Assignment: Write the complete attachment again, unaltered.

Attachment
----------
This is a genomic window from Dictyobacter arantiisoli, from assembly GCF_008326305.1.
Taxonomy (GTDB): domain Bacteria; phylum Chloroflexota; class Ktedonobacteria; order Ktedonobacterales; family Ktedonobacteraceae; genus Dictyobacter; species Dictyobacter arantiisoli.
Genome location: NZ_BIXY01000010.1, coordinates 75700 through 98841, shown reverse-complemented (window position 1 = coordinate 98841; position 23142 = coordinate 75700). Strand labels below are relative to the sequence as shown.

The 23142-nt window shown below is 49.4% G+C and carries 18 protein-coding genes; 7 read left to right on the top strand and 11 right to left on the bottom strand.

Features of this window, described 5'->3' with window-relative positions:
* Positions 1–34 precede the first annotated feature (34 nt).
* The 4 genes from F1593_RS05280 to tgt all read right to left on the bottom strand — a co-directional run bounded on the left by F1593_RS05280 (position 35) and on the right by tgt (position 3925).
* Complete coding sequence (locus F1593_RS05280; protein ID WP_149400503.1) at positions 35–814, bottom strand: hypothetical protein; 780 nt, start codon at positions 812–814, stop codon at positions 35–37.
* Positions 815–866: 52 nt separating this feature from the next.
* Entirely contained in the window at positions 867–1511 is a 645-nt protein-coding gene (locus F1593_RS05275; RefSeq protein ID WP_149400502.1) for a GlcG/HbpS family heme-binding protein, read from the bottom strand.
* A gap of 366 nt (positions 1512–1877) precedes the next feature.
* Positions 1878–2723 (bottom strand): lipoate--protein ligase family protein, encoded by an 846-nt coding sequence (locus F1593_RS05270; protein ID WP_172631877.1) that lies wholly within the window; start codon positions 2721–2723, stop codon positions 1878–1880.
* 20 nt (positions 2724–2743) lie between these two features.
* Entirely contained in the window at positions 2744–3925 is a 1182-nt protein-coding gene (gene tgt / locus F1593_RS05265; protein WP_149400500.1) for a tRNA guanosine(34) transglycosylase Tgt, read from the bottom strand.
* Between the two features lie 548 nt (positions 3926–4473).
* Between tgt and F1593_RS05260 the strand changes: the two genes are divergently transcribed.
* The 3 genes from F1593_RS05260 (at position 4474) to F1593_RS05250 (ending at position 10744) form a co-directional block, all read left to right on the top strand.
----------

This is a genomic window from Dictyobacter arantiisoli, from assembly GCF_008326305.1.
Taxonomy (GTDB): domain Bacteria; phylum Chloroflexota; class Ktedonobacteria; order Ktedonobacterales; family Ktedonobacteraceae; genus Dictyobacter; species Dictyobacter arantiisoli.
Genome location: NZ_BIXY01000010.1, coordinates 75700 through 98841, shown reverse-complemented (window position 1 = coordinate 98841; position 23142 = coordinate 75700). Strand labels below are relative to the sequence as shown.

The 23142-nt window shown below is 49.4% G+C and carries 18 protein-coding genes; 7 read left to right on the top strand and 11 right to left on the bottom strand.

Features of this window, described 5'->3' with window-relative positions:
* Positions 1–34 precede the first annotated feature (34 nt).
* The 4 genes from F1593_RS05280 to tgt all read right to left on the bottom strand — a co-directional run bounded on the left by F1593_RS05280 (position 35) and on the right by tgt (position 3925).
* Complete coding sequence (locus F1593_RS05280; protein ID WP_149400503.1) at positions 35–814, bottom strand: hypothetical protein; 780 nt, start codon at positions 812–814, stop codon at positions 35–37.
* Positions 815–866: 52 nt separating this feature from the next.
* Entirely contained in the window at positions 867–1511 is a 645-nt protein-coding gene (locus F1593_RS05275; RefSeq protein ID WP_149400502.1) for a GlcG/HbpS family heme-binding protein, read from the bottom strand.
* A gap of 366 nt (positions 1512–1877) precedes the next feature.
* Positions 1878–2723 (bottom strand): lipoate--protein ligase family protein, encoded by an 846-nt coding sequence (locus F1593_RS05270; protein ID WP_172631877.1) that lies wholly within the window; start codon positions 2721–2723, stop codon positions 1878–1880.
* 20 nt (positions 2724–2743) lie between these two features.
* Entirely contained in the window at positions 2744–3925 is a 1182-nt protein-coding gene (gene tgt / locus F1593_RS05265; protein WP_149400500.1) for a tRNA guanosine(34) transglycosylase Tgt, read from the bottom strand.
* Between the two features lie 548 nt (positions 3926–4473).
* Between tgt and F1593_RS05260 the strand changes: the two genes are divergently transcribed.
* The 3 genes from F1593_RS05260 (at position 4474) to F1593_RS05250 (ending at position 10744) form a co-directional block, all read left to right on the top strand.